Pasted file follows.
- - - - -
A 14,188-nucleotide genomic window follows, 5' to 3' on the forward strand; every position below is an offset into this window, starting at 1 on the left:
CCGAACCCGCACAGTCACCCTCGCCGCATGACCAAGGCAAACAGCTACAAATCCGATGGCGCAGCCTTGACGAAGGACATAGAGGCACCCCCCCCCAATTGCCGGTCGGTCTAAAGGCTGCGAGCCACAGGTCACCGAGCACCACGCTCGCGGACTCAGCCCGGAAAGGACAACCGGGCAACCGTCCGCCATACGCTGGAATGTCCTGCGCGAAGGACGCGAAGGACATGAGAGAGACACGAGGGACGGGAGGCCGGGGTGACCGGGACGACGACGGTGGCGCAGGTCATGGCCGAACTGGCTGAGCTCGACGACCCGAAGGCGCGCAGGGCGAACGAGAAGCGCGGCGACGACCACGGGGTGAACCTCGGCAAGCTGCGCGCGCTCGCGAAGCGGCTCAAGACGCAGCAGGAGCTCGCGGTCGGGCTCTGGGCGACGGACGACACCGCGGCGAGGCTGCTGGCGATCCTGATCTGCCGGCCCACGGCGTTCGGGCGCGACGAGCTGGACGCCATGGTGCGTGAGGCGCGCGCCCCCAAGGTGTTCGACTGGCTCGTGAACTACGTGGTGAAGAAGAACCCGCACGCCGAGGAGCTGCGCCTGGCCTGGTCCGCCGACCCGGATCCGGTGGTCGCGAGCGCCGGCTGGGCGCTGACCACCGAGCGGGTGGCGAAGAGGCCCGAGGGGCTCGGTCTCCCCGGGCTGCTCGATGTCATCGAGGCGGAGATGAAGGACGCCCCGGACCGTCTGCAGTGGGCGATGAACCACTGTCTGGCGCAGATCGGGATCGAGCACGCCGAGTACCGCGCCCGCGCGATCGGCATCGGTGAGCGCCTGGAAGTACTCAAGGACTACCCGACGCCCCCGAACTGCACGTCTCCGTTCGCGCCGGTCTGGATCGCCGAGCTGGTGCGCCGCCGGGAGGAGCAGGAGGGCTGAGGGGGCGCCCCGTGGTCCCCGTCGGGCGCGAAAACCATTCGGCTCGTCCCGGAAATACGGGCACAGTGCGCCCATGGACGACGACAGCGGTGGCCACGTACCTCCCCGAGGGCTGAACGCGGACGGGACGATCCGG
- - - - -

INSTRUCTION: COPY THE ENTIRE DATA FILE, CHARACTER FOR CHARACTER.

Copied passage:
A 14,188-nucleotide genomic window follows, 5' to 3' on the forward strand; every position below is an offset into this window, starting at 1 on the left:
CCGAACCCGCACAGTCACCCTCGCCGCATGACCAAGGCAAACAGCTACAAATCCGATGGCGCAGCCTTGACGAAGGACATAGAGGCACCCCCCCCCAATTGCCGGTCGGTCTAAAGGCTGCGAGCCACAGGTCACCGAGCACCACGCTCGCGGACTCAGCCCGGAAAGGACAACCGGGCAACCGTCCGCCATACGCTGGAATGTCCTGCGCGAAGGACGCGAAGGACATGAGAGAGACACGAGGGACGGGAGGCCGGGGTGACCGGGACGACGACGGTGGCGCAGGTCATGGCCGAACTGGCTGAGCTCGACGACCCGAAGGCGCGCAGGGCGAACGAGAAGCGCGGCGACGACCACGGGGTGAACCTCGGCAAGCTGCGCGCGCTCGCGAAGCGGCTCAAGACGCAGCAGGAGCTCGCGGTCGGGCTCTGGGCGACGGACGACACCGCGGCGAGGCTGCTGGCGATCCTGATCTGCCGGCCCACGGCGTTCGGGCGCGACGAGCTGGACGCCATGGTGCGTGAGGCGCGCGCCCCCAAGGTGTTCGACTGGCTCGTGAACTACGTGGTGAAGAAGAACCCGCACGCCGAGGAGCTGCGCCTGGCCTGGTCCGCCGACCCGGATCCGGTGGTCGCGAGCGCCGGCTGGGCGCTGACCACCGAGCGGGTGGCGAAGAGGCCCGAGGGGCTCGGTCTCCCCGGGCTGCTCGATGTCATCGAGGCGGAGATGAAGGACGCCCCGGACCGTCTGCAGTGGGCGATGAACCACTGTCTGGCGCAGATCGGGATCGAGCACGCCGAGTACCGCGCCCGCGCGATCGGCATCGGTGAGCGCCTGGAAGTACTCAAGGACTACCCGACGCCCCCGAACTGCACGTCTCCGTTCGCGCCGGTCTGGATCGCCGAGCTGGTGCGCCGCCGGGAGGAGCAGGAGGGCTGAGGGGGCGCCCCGTGGTCCCCGTCGGGCGCGAAAACCATTCGGCTCGTCCCGGAAATACGGGCACAGTGCGCCCATGGACGACGACAGCGGTGGCCACGTACCTCCCCGAGGGCTGAACGCGGACGGGACGATCCGG